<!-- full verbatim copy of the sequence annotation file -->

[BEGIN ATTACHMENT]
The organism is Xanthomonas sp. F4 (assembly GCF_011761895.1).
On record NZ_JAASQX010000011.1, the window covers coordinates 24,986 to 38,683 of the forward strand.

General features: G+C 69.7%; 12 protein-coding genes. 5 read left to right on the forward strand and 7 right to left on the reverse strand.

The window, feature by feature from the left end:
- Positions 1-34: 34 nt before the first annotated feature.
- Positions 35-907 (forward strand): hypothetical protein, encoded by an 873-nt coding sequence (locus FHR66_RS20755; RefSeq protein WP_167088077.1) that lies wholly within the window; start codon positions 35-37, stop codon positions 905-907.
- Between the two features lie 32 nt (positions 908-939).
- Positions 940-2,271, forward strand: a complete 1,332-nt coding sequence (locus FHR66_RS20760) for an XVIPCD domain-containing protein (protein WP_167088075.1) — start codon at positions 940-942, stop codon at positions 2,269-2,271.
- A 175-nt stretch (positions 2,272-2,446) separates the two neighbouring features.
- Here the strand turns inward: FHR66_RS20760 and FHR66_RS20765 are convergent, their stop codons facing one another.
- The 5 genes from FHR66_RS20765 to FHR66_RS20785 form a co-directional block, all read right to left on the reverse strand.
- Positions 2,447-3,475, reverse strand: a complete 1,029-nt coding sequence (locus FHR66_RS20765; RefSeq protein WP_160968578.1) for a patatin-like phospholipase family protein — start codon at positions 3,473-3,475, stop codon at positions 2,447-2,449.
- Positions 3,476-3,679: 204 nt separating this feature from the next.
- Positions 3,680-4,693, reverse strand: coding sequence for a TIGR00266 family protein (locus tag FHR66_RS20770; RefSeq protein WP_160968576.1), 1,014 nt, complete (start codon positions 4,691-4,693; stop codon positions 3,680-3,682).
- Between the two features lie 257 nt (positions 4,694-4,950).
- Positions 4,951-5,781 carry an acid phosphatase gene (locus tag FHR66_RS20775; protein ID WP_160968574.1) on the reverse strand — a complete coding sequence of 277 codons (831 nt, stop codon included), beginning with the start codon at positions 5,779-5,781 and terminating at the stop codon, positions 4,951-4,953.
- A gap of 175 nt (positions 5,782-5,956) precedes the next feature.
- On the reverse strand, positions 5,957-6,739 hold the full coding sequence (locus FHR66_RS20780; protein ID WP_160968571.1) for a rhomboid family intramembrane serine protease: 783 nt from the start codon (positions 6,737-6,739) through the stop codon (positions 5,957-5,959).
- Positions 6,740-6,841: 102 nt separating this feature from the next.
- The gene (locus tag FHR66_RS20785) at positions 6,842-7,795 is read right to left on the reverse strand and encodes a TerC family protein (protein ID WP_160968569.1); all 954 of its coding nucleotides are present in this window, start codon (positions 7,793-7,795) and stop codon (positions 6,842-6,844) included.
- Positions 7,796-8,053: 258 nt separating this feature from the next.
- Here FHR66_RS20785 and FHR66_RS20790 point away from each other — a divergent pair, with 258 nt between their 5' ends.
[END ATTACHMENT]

The organism is Xanthomonas sp. F4 (assembly GCF_011761895.1).
On record NZ_JAASQX010000011.1, the window covers coordinates 24,986 to 38,683 of the forward strand.

General features: G+C 69.7%; 12 protein-coding genes. 5 read left to right on the forward strand and 7 right to left on the reverse strand.

The window, feature by feature from the left end:
- Positions 1-34: 34 nt before the first annotated feature.
- Positions 35-907 (forward strand): hypothetical protein, encoded by an 873-nt coding sequence (locus FHR66_RS20755; RefSeq protein WP_167088077.1) that lies wholly within the window; start codon positions 35-37, stop codon positions 905-907.
- Between the two features lie 32 nt (positions 908-939).
- Positions 940-2,271, forward strand: a complete 1,332-nt coding sequence (locus FHR66_RS20760) for an XVIPCD domain-containing protein (protein WP_167088075.1) — start codon at positions 940-942, stop codon at positions 2,269-2,271.
- A 175-nt stretch (positions 2,272-2,446) separates the two neighbouring features.
- Here the strand turns inward: FHR66_RS20760 and FHR66_RS20765 are convergent, their stop codons facing one another.
- The 5 genes from FHR66_RS20765 to FHR66_RS20785 form a co-directional block, all read right to left on the reverse strand.
- Positions 2,447-3,475, reverse strand: a complete 1,029-nt coding sequence (locus FHR66_RS20765; RefSeq protein WP_160968578.1) for a patatin-like phospholipase family protein — start codon at positions 3,473-3,475, stop codon at positions 2,447-2,449.
- Positions 3,476-3,679: 204 nt separating this feature from the next.
- Positions 3,680-4,693, reverse strand: coding sequence for a TIGR00266 family protein (locus tag FHR66_RS20770; RefSeq protein WP_160968576.1), 1,014 nt, complete (start codon positions 4,691-4,693; stop codon positions 3,680-3,682).
- Between the two features lie 257 nt (positions 4,694-4,950).
- Positions 4,951-5,781 carry an acid phosphatase gene (locus tag FHR66_RS20775; protein ID WP_160968574.1) on the reverse strand — a complete coding sequence of 277 codons (831 nt, stop codon included), beginning with the start codon at positions 5,779-5,781 and terminating at the stop codon, positions 4,951-4,953.
- A gap of 175 nt (positions 5,782-5,956) precedes the next feature.
- On the reverse strand, positions 5,957-6,739 hold the full coding sequence (locus FHR66_RS20780; protein ID WP_160968571.1) for a rhomboid family intramembrane serine protease: 783 nt from the start codon (positions 6,737-6,739) through the stop codon (positions 5,957-5,959).
- Positions 6,740-6,841: 102 nt separating this feature from the next.
- The gene (locus tag FHR66_RS20785) at positions 6,842-7,795 is read right to left on the reverse strand and encodes a TerC family protein (protein ID WP_160968569.1); all 954 of its coding nucleotides are present in this window, start codon (positions 7,793-7,795) and stop codon (positions 6,842-6,844) included.
- Positions 7,796-8,053: 258 nt separating this feature from the next.
- Here FHR66_RS20785 and FHR66_RS20790 point away from each other — a divergent pair, with 258 nt between their 5' ends.